When we look at the cycle of challenges we’re going to face in the future - the energy challenges, healthcare, looking after the elderly, some really big global and societal issues – we will need the turnover of emerging businesses. So what we have recently started doing is running more challenge-based programmes. Just announced by the previous government was the Industrial Strategy Challenge Fund, looking at harnessing the value of businesses working together. That requires a bit of vision and incentive – they're doing something of huge value and importance that doesn't just build itself from the bottom up. It’s about a good mix of large global corporates and growing British companies that can see their way to massive expansion in the future.

Is IP, then, the most valuable aspect of innovation?

Well, I would say that the value in a business is first in the people. Having people with the right skills to be able to grow a business is number one. Protecting that is important, but if you look at the emerging technologies around machine learning, we’re going to need something different to the intellectual property rights that protect, say, pharmaceuticals, where there's no fuzziness. When it comes to algorithms, machine learning and the way that data is managed, our intellectual property laws don’t really fit that future.

Pharmaceutical companies invest significantly in R&D but the UK as a whole invests just 1.7 per cent of GDP in R&D. How can we boost that?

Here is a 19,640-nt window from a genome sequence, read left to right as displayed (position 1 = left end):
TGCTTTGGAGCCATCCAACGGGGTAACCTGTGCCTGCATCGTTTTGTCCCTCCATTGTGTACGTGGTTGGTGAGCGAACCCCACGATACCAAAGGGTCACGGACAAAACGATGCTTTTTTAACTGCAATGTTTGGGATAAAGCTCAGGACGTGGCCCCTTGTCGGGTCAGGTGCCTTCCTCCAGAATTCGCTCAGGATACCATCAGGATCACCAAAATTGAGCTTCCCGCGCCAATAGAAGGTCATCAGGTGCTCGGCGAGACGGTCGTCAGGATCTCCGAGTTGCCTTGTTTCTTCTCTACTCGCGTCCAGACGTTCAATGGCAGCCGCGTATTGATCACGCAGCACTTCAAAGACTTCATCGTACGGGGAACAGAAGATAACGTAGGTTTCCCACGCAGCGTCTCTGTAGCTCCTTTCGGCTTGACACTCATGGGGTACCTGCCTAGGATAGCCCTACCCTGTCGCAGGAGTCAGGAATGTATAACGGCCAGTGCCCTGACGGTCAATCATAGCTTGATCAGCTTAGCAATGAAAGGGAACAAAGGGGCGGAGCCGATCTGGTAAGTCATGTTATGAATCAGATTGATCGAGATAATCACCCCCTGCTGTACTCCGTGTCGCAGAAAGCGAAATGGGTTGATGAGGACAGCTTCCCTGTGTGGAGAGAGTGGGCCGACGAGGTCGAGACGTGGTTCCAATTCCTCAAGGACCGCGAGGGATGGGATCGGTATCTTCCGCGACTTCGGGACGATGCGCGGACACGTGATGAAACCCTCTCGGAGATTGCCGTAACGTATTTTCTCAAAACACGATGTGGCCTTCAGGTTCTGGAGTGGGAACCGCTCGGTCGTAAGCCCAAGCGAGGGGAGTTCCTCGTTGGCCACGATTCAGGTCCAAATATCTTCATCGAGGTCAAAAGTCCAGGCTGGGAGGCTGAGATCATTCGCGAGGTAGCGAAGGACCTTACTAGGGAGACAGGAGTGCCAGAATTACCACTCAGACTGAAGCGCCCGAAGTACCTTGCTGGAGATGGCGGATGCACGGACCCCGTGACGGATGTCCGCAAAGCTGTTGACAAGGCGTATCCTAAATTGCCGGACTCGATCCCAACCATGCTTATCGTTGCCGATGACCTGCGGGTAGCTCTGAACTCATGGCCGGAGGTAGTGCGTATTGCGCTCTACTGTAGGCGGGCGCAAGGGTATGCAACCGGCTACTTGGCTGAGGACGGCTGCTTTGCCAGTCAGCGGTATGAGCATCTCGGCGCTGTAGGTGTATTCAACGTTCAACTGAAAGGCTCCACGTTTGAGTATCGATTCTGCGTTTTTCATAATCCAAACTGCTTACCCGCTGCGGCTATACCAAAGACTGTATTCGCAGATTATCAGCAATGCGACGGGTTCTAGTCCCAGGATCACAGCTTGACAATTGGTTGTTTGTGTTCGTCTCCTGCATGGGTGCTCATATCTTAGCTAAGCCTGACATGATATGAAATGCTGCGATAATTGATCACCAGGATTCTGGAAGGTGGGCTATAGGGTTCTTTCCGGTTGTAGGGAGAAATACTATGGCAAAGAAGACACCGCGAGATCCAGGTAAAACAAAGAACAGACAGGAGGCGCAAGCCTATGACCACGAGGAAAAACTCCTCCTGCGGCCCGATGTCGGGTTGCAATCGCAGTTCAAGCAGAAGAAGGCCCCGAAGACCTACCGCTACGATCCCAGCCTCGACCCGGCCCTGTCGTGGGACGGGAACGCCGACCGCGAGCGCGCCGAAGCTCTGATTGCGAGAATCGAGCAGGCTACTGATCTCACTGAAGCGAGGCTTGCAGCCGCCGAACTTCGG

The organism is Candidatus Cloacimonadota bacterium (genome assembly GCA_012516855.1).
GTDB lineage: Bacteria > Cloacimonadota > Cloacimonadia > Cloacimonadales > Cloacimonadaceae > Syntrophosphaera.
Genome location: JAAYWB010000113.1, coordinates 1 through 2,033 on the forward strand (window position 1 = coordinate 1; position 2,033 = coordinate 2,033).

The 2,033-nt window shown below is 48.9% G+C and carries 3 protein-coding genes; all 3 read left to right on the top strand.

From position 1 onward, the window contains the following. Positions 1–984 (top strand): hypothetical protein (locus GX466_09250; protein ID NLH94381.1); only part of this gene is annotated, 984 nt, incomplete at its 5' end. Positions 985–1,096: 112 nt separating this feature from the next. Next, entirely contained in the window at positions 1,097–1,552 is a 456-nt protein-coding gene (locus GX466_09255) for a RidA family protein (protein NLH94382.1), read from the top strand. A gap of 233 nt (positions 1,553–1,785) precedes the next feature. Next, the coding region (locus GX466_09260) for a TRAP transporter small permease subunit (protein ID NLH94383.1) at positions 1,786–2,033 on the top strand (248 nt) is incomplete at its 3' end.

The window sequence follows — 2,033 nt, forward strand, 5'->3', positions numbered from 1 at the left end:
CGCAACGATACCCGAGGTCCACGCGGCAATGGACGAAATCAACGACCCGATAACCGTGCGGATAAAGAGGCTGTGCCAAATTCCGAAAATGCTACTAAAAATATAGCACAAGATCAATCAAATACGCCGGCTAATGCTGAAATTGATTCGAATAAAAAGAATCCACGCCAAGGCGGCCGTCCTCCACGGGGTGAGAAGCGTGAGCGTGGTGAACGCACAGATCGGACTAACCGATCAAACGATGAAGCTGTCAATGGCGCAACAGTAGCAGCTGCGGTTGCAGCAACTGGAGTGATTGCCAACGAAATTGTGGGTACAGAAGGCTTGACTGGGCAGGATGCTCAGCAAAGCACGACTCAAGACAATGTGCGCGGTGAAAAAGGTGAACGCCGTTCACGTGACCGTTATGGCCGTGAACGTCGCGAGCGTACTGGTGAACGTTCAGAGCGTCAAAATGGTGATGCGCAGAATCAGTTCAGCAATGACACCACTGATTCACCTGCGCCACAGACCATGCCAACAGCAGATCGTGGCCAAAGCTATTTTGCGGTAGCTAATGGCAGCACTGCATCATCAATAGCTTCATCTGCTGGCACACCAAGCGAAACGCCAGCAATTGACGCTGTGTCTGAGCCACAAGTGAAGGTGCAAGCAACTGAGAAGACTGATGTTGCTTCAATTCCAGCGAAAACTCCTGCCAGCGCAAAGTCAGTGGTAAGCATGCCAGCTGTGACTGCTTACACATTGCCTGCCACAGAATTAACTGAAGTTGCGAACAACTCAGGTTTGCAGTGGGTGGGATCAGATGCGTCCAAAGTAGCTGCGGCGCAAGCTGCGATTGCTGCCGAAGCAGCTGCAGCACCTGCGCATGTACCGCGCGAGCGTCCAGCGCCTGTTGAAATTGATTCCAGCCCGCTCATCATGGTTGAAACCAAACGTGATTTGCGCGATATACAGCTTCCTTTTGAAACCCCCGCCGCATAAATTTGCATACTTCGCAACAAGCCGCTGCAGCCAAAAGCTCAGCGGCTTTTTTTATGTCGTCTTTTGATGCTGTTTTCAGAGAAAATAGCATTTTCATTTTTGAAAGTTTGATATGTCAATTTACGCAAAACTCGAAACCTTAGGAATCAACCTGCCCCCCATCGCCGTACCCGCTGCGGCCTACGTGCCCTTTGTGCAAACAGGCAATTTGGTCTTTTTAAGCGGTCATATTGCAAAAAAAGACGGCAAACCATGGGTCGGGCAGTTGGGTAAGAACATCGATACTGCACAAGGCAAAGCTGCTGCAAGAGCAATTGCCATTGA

Most of the grants that we provide to businesses are competitive and they require matched funding. That means that private investors an venture capital firms, for example, or patient capital firms, are very interested in investing in some of the SMEs that we support. Our most recent competition announcement was a programme that allows companies to get investment from the private sector at the same time as an Innovate UK grant, and that’s called the Investment Accelerator Pilot.

We have raised our ambitions along with those of the businesses we support.

There are seven investors who have previously funded many of the businesses that Innovate UK supports. They’ve come together to try out this pilot and see whether offering investor money and grant money at the same time will help grow businesses. And they are actually getting a little bit competitive about which investors businesses will choose.

We also have, at a higher level, the Catapult Network of technology and innovation centres working with 24 different countries. The challenge remains of long-term capital for scaling businesses, longer than venture capital companies want to see their returns, so there's still work to be done there.

How does Innovate UK support the scaling of businesses?

We ran our very first international partnership competition last year, which was to help companies find partners or customers in other parts of the world before their products are completed. Because if you’ve already made it and you're trying to sell it in a different market, you may not have the product that that market wants. You have to work on demand at the innovation stage. We've already got hundreds of businesses who are now working with many different countries across the world to break into new markets by evolving their products to fit.